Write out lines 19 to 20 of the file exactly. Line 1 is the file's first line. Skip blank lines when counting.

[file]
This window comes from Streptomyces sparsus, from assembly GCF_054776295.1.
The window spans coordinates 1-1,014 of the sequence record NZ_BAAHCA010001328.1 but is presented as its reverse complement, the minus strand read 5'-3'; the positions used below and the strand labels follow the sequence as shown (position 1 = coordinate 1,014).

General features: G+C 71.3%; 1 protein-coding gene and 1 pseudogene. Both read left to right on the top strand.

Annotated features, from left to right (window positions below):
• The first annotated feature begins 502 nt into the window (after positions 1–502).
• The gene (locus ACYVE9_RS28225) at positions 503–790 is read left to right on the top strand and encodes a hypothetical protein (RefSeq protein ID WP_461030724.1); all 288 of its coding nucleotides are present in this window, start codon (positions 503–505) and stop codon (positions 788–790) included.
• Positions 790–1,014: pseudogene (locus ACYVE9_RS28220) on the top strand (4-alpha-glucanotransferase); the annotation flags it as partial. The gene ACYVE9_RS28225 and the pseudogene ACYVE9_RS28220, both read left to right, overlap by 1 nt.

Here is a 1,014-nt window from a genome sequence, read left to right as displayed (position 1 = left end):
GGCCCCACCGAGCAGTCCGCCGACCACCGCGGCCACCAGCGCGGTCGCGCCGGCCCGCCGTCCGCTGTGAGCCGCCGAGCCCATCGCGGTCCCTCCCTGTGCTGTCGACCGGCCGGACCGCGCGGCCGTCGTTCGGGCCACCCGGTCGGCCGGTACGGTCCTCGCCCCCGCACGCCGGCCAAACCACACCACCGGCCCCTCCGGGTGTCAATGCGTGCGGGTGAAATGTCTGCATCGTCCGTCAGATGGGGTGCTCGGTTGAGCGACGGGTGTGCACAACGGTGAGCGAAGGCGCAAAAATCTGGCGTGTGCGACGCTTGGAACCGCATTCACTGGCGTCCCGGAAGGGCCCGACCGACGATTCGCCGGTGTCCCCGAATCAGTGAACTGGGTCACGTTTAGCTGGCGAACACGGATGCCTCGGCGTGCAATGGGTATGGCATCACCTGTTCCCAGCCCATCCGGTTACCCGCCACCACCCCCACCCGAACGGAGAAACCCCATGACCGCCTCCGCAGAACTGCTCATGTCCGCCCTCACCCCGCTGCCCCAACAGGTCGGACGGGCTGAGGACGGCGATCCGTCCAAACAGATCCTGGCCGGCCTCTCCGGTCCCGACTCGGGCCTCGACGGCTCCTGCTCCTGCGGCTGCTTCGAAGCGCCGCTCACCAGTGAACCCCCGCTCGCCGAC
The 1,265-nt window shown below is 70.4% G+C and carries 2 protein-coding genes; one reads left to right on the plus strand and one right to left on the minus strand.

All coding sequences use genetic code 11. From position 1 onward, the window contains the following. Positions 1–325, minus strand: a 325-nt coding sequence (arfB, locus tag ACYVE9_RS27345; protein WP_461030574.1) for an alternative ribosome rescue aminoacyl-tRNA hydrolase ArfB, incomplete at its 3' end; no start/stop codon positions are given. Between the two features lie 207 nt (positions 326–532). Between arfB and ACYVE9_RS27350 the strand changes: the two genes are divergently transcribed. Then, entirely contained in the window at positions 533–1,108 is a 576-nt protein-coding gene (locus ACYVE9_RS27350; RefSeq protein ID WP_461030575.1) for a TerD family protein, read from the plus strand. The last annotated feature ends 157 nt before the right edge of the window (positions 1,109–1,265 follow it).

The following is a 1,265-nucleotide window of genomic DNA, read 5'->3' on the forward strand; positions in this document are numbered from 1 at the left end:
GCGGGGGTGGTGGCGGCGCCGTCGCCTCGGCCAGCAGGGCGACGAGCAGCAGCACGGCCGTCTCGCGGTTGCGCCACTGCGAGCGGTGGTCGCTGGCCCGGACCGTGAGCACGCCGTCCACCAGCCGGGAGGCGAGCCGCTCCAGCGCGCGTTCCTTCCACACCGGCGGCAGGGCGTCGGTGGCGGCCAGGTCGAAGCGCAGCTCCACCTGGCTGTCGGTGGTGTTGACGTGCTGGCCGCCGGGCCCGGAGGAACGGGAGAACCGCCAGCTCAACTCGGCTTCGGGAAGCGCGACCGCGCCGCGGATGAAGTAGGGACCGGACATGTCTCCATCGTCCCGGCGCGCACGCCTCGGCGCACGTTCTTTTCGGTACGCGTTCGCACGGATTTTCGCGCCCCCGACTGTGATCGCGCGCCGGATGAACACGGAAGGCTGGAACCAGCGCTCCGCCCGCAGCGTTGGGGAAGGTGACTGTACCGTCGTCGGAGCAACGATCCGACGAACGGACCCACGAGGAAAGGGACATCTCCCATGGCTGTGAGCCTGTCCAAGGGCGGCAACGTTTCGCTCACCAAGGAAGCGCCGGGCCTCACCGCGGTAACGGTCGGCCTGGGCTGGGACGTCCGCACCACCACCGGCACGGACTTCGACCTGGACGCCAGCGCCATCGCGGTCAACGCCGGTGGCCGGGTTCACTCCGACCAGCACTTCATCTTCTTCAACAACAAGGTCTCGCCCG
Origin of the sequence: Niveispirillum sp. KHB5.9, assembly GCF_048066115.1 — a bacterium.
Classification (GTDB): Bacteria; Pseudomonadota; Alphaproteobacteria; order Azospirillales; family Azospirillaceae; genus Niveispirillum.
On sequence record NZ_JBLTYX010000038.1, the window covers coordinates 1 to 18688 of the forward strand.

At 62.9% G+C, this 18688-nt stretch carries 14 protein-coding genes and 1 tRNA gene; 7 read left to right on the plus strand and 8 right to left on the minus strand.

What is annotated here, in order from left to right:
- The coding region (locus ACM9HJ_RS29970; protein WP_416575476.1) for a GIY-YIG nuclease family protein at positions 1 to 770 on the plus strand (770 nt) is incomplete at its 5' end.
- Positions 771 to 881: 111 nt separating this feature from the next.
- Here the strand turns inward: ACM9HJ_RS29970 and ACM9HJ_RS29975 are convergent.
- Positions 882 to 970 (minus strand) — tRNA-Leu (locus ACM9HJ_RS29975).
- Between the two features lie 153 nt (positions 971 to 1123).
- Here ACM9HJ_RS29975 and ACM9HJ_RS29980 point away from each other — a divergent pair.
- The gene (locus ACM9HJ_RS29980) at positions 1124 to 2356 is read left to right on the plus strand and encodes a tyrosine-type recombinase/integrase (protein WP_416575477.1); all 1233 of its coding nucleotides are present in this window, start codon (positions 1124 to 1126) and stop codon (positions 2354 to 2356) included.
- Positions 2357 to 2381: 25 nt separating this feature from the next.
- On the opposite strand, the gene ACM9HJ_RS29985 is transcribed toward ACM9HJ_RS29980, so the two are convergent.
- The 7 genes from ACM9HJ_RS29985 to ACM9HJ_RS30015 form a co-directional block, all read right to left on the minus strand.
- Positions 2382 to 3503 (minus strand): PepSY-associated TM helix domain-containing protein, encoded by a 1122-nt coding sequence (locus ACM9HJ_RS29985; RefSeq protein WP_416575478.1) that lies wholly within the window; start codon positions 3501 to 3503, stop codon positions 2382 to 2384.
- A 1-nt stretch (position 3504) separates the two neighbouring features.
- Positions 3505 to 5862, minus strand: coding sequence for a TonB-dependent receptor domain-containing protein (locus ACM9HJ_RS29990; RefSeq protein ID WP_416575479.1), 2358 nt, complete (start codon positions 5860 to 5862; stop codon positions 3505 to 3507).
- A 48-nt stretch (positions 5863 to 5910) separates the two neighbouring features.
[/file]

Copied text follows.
- The coding region (locus ACM9HJ_RS29970; protein WP_416575476.1) for a GIY-YIG nuclease family protein at positions 1 to 770 on the plus strand (770 nt) is incomplete at its 5' end.
- Positions 771 to 881: 111 nt separating this feature from the next.